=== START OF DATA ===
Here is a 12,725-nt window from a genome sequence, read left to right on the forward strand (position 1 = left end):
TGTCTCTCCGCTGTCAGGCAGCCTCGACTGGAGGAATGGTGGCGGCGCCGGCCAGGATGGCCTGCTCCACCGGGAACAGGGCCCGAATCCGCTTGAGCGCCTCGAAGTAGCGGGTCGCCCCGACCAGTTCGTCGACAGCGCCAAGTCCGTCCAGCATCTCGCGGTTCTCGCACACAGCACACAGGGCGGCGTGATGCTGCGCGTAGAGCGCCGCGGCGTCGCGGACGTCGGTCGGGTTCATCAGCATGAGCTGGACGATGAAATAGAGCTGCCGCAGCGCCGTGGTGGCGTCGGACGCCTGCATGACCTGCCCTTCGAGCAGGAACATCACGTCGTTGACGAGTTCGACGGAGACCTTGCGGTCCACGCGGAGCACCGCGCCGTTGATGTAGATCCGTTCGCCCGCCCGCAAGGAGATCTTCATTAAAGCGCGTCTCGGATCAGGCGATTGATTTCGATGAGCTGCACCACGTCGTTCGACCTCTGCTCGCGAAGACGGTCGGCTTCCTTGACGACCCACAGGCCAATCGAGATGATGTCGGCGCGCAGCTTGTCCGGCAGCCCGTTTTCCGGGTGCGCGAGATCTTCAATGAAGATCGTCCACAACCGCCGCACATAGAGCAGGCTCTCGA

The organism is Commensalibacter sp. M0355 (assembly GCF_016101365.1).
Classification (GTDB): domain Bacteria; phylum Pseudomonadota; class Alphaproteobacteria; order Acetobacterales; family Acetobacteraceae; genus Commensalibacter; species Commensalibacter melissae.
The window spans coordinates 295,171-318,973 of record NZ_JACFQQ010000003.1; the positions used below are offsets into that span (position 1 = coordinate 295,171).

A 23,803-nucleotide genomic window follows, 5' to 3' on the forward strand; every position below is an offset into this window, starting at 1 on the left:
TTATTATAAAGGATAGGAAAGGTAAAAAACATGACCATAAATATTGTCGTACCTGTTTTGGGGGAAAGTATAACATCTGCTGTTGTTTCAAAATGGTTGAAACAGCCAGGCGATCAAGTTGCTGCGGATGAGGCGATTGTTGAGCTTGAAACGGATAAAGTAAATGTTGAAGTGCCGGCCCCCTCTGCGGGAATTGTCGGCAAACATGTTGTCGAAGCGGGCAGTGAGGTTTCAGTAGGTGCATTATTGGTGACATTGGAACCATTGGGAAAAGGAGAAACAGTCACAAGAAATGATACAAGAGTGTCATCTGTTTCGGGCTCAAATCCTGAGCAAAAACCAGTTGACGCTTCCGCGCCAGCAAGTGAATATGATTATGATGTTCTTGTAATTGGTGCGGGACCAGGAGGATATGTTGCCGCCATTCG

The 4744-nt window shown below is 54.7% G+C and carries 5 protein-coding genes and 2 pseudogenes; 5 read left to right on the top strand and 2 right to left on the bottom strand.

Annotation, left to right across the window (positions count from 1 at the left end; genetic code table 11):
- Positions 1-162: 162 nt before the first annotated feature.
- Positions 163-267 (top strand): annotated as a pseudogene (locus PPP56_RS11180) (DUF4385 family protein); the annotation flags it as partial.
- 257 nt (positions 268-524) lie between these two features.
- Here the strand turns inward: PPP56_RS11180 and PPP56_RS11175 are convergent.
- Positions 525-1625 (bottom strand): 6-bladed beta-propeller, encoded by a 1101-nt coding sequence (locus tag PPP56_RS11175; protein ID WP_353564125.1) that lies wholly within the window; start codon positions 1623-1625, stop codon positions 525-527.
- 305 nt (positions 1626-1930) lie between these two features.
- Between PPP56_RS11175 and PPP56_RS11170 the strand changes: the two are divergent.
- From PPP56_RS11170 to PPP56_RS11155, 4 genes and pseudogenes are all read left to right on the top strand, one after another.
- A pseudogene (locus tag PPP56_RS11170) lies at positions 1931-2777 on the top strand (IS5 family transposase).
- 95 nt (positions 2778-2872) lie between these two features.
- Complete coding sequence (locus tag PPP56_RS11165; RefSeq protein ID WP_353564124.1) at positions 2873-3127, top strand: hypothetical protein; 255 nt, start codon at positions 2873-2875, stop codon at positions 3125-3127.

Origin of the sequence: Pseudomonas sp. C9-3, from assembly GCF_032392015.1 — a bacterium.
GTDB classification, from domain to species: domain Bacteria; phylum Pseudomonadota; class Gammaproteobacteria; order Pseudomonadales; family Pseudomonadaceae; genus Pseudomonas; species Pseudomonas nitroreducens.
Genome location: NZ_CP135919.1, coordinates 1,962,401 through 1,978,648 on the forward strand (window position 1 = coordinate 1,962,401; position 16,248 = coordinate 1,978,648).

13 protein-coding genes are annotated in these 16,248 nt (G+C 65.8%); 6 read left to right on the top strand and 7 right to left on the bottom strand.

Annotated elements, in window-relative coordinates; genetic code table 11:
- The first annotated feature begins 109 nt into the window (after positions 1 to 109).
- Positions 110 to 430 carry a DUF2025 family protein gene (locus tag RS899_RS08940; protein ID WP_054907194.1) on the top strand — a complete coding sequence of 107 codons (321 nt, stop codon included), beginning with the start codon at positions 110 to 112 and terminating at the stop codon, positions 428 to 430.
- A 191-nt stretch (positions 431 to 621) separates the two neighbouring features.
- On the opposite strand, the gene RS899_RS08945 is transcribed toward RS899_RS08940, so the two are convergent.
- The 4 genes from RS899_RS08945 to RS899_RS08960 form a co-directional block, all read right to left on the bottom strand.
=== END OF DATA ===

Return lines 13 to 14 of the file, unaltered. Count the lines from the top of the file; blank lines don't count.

- Here the strand turns inward: PPP56_RS11180 and PPP56_RS11175 are convergent.
- Positions 525-1625 (bottom strand): 6-bladed beta-propeller, encoded by a 1101-nt coding sequence (locus tag PPP56_RS11175; protein ID WP_353564125.1) that lies wholly within the window; start codon positions 1623-1625, stop codon positions 525-527.